UAE's economic growth is set to slow modestly in 2023 due to OPEC-agreed oil production cuts and deceleration in the non-oil sector as a result of higher interest rates. Along with tighter monetary policy, this will lead to lower credit demand and growth for banks, S&P Global said in a report.

"As oil-linked activities will shrink on the back of OPEC-agreed cuts, we expect real GDP growth to slow in 2023. The positive performance of some non-oil sectors, including tourism, hospitality,

and manufacturing will drive non-oil economic growth, albeit slower than last year," analysts Puneet Tuli and Mohamed Damak said.

The analysts assume Brent oil prices will average $90 per barrel in 2023 and $80 in 2024.

The slowing of the non-oil sector will lower demand for credit. "In addition, higher interest rates and uncertain global economic conditions might result in corporates adopting a more cautious approach to capital spending."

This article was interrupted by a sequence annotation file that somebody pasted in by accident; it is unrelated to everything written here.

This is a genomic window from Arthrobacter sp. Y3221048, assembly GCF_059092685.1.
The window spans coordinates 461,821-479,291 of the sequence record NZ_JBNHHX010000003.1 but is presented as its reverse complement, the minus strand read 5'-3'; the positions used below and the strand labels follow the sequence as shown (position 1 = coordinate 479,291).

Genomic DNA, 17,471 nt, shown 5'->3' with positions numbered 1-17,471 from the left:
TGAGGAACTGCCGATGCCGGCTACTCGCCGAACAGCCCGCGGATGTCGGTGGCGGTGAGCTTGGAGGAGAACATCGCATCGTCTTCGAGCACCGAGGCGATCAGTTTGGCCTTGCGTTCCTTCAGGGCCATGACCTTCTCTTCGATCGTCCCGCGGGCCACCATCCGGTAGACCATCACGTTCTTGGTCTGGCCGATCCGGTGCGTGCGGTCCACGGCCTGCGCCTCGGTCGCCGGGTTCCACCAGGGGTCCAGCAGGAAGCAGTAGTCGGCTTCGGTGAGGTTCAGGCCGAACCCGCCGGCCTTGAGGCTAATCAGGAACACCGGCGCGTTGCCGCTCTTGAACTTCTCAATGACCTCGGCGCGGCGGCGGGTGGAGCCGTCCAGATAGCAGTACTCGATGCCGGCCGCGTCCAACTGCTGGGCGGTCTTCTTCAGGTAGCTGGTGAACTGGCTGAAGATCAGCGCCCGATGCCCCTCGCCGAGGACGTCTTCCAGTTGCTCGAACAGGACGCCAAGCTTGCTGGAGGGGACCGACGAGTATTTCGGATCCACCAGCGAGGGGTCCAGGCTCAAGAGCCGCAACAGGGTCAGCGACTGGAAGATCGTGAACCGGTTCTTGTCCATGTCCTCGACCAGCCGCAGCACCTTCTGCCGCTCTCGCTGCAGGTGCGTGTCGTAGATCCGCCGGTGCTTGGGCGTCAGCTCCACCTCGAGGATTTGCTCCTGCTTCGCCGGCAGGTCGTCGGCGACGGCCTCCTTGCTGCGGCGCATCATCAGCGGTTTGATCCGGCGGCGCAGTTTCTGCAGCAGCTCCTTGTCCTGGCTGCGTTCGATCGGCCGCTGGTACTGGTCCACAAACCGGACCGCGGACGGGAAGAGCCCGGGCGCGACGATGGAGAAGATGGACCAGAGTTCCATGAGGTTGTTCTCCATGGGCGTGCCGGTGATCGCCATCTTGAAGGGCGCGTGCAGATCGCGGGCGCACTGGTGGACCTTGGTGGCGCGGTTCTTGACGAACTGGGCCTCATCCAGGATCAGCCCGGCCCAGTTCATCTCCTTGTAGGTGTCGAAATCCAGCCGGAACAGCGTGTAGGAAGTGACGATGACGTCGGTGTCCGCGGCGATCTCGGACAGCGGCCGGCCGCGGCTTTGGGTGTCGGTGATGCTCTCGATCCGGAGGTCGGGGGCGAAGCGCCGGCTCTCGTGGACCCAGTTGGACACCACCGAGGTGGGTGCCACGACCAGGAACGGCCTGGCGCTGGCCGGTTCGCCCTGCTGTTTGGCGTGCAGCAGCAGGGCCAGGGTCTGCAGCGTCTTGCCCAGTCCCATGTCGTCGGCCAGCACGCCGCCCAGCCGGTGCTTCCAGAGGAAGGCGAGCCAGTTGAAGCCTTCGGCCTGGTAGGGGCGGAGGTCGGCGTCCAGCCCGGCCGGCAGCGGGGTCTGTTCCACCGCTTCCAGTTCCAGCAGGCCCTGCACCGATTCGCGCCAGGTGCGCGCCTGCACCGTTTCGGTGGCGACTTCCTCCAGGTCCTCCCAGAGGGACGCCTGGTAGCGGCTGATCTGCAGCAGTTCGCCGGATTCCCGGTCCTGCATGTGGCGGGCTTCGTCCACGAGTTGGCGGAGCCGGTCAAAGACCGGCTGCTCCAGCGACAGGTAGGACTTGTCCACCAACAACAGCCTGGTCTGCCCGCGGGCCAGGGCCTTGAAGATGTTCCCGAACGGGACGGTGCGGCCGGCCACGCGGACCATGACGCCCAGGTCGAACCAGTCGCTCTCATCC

The property sector, which saw strong demand in 2022 for residential real estate, demonstrated by price and rental increases and record presales for developers, will see moderation in price and rental increases.

For UAE banks, the economic slowdown and the higher interest rate environment may lead to higher problem loans in sectors such as construction and trade, as well as for some small and midsize enterprises.

Despite that cost of risk for banks will rise only slightly. "We anticipate that UAE banks will prudently increase their coverage ratio toward historical levels."

On the other hand, the higher rates will help the banks' bottom lines. "While banks will face higher funding cost pressures, we believe higher policy rates will facilitate wider margins for UAE banks."

They will also continue to benefit from stable and strong capital buffers, good funding profiles, and expected government support.

(Writing by Brinda Darasha; editing by Seban Scaria)